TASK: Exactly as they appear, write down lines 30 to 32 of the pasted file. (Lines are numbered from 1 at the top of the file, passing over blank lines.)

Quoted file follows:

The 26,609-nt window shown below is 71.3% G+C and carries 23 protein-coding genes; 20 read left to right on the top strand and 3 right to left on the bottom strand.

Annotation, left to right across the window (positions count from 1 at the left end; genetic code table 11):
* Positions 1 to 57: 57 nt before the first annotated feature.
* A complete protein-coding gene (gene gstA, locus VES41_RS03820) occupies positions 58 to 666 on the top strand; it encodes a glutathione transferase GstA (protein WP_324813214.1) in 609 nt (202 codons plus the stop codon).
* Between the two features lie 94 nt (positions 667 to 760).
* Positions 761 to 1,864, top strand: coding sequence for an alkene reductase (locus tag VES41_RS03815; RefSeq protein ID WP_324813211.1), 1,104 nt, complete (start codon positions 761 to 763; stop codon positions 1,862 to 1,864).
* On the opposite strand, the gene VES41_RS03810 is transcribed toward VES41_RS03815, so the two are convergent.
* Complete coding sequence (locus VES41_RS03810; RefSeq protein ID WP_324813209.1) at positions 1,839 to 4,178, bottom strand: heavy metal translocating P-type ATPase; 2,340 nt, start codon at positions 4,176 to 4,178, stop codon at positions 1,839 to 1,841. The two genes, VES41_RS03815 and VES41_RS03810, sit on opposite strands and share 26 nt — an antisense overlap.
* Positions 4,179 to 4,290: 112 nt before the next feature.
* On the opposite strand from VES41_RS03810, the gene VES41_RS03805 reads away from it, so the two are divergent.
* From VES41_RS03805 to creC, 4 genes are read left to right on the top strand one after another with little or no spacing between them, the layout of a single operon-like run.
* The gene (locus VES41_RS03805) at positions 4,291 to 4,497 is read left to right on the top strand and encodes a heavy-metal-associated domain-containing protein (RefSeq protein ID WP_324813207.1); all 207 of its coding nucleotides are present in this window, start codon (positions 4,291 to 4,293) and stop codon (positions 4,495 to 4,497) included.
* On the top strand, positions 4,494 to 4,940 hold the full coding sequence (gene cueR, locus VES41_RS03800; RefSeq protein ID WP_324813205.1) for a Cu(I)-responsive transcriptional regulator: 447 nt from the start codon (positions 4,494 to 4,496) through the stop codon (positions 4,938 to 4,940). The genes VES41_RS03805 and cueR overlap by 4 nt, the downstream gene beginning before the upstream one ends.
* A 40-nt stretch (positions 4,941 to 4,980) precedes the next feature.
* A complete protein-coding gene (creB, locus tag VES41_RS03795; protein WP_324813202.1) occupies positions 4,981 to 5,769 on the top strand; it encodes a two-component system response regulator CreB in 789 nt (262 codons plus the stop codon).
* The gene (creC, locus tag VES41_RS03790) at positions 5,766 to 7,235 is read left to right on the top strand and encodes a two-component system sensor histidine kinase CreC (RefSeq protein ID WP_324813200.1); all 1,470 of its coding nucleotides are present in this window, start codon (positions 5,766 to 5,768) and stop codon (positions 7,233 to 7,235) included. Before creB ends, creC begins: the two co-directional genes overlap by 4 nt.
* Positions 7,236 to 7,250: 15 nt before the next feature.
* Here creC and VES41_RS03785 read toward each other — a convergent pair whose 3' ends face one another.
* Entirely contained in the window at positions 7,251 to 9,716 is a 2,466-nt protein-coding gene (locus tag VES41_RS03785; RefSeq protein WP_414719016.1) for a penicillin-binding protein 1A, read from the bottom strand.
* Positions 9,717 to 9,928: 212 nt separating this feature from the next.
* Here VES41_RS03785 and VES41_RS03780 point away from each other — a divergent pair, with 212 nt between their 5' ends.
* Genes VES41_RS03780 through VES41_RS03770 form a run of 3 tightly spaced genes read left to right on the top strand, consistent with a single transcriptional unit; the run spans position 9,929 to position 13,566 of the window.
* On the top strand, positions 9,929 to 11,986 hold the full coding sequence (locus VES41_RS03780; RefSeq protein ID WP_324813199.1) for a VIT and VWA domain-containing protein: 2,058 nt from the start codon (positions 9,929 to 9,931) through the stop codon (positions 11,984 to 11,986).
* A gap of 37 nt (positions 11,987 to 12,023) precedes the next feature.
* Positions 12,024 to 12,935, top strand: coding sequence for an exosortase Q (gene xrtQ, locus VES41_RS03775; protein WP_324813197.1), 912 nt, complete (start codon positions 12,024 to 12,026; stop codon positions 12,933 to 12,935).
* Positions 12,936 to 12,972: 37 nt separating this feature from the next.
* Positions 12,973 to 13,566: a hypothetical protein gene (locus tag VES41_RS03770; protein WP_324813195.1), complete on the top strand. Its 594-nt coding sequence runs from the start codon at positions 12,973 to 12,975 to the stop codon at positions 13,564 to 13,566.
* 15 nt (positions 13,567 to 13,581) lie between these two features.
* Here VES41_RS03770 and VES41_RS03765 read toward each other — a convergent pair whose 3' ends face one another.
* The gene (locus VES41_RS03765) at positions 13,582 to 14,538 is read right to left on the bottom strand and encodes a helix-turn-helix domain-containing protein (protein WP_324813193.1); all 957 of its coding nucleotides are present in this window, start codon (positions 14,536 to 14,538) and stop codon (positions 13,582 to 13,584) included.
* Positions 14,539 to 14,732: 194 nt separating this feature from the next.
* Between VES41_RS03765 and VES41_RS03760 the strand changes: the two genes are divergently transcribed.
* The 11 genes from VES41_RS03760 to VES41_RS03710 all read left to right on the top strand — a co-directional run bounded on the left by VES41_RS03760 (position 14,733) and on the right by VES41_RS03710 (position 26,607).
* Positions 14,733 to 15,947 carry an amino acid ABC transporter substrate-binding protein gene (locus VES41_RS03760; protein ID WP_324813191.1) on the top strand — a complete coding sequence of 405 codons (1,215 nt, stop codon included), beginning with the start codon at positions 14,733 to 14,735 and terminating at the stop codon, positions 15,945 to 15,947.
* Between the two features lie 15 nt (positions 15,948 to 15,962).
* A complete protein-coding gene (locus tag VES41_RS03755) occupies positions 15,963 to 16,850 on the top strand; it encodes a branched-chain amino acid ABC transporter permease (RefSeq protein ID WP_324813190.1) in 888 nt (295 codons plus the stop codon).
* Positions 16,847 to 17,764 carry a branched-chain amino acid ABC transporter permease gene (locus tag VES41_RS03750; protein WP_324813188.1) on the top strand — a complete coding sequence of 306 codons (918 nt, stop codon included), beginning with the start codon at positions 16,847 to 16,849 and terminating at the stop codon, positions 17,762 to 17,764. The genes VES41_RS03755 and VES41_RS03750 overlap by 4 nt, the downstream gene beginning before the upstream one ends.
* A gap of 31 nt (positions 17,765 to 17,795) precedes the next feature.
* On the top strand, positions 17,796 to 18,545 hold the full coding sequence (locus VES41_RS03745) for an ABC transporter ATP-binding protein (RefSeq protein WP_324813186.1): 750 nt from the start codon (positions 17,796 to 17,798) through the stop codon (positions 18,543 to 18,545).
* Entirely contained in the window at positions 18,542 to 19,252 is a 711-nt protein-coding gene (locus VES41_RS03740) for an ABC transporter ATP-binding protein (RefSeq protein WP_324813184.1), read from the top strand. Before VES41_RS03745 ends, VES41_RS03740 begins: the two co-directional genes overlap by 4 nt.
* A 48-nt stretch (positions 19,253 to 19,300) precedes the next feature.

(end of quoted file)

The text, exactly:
* The gene (locus VES41_RS03765) at positions 13,582 to 14,538 is read right to left on the bottom strand and encodes a helix-turn-helix domain-containing protein (protein WP_324813193.1); all 957 of its coding nucleotides are present in this window, start codon (positions 14,536 to 14,538) and stop codon (positions 13,582 to 13,584) included.
* Positions 14,539 to 14,732: 194 nt separating this feature from the next.
* Between VES41_RS03765 and VES41_RS03760 the strand changes: the two genes are divergently transcribed.